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A helping hand up the ladder

Darragh O Keeffe reports on one organisation’s individualised approach to encourage staff training and career progression.

Rae Harrison’s career path is pretty indicative of the can-do attitude that prevails at Villa Maria, the Victorian provider of disability, education and senior services.

Harrison joined the organisation, which supports 5000 people in 42 locations across the state, as a receptionist in 2002. After six months she applied for a position working in administration support in the organisation’s dementia respite centre. After two years there, she was on the move again, taking up the same role in Villa Maria’s community services program. During her time working in administration, Harrison decided to pursue a university qualification in an area of personal interest – a move she says was encouraged by her employer.

“I worked towards obtaining the diploma in community services (welfare studies) during the two and a half years I was working in administration. I had to undertake two work placements as part of my course and I did both in Villa Maria programs. Once I had completed those and finished my studies, I applied for a position as a locum care manager in the community services program.”

After 12 months in that role, a full-time permanent position became available and before long the former receptionist was employed as a permanent care manager.

Harrison says it was no accident she ended up working for Villa Maria. “They have a reputation as an employer where people can work their way up the ladder, and into areas they’re interested in. So I was aware of that when I applied for the receptionist job in the beginning.”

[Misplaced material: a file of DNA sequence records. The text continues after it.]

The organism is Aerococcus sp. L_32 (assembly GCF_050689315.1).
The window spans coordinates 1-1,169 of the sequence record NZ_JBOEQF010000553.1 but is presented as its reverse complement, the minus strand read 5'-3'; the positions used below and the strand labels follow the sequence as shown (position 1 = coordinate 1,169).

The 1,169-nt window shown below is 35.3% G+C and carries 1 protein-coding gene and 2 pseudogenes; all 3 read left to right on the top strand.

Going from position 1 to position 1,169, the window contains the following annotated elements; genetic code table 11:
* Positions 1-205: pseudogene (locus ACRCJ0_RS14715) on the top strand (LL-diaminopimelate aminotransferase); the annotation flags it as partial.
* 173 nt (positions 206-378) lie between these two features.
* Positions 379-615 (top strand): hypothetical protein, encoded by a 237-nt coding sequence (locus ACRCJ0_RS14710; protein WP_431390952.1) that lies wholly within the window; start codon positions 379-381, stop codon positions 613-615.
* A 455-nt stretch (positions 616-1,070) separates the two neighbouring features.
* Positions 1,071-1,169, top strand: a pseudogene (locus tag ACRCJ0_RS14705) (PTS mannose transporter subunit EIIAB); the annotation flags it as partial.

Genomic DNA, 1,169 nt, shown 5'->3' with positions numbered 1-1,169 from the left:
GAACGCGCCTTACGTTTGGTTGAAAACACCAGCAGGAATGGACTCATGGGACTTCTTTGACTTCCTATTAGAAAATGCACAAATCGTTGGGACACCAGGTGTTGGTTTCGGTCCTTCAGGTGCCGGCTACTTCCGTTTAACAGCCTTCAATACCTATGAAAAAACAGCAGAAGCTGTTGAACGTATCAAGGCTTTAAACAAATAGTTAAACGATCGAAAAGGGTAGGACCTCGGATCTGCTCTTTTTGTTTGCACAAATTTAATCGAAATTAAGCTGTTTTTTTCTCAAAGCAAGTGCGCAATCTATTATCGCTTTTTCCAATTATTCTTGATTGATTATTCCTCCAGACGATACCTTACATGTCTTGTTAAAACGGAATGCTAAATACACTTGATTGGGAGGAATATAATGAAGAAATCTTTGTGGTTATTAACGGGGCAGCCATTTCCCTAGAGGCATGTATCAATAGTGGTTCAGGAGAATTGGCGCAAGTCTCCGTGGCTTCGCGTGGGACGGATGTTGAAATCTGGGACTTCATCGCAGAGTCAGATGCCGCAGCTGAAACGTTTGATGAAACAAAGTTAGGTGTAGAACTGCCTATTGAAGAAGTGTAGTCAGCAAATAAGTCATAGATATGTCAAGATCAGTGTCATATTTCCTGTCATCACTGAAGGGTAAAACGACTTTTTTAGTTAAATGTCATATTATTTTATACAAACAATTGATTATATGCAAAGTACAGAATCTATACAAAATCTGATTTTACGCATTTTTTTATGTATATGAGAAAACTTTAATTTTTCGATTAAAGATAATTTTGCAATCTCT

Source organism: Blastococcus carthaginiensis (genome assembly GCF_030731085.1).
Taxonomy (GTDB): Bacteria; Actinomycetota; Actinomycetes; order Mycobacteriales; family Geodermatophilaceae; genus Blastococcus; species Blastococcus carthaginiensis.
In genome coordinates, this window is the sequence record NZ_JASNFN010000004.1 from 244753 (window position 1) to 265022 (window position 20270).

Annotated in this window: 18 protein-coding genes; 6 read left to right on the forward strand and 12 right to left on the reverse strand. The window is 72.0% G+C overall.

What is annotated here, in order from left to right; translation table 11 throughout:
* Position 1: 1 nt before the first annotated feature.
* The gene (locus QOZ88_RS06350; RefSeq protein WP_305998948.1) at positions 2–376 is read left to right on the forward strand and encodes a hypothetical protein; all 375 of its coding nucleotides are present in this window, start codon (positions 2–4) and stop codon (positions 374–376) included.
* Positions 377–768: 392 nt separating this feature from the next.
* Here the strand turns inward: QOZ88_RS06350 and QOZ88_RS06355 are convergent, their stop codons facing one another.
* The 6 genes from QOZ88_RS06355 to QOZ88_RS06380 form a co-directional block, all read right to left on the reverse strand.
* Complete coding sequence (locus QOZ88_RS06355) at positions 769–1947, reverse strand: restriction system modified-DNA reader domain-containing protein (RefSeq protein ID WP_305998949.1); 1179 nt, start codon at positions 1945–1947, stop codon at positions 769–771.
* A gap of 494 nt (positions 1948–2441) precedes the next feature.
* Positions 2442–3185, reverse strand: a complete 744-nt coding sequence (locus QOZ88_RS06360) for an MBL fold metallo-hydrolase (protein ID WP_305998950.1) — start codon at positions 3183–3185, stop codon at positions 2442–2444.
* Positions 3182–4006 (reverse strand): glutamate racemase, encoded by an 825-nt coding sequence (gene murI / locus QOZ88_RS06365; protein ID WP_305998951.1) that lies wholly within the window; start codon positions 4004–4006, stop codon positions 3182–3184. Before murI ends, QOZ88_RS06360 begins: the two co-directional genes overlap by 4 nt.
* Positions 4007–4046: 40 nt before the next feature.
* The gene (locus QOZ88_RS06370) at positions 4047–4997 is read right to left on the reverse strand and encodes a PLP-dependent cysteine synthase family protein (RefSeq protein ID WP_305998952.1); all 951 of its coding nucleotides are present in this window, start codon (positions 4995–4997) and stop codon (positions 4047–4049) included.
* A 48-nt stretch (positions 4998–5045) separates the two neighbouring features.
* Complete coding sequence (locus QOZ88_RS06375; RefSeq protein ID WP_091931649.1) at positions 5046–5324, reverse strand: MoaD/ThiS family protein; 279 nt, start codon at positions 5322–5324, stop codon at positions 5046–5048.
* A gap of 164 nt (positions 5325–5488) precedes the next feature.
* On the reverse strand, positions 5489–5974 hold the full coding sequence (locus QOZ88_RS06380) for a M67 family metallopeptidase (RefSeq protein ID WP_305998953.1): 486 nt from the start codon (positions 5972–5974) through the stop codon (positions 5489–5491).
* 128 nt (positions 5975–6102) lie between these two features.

Management was very supportive of Harrison’s decision to work towards the diploma, making training and work placements within the organisation available to her. “I also did a complimentary course in dementia and Villa Maria was supportive through funding and also by providing paid leave during the last modules.”

And the career progression continues. Harrison has since been appointed senior care manager, working in the Eastern community care section. “I have a case load of about 20 clients. I handle the waiting list of new cases and allocate them to the care managers. I’m also responsible for supporting the care managers.”

Harrison’s inspiring career progression is not a fluke. In fact, Villa Maria has developed a learning and development team – consisting of three consultants – to provide an individualised approach to help staff put a career plan in place that allows them to excel. Across the organisation many staff are undertaking dual qualifications in aged care and disability services, training in areas such as frontline management and business leadership.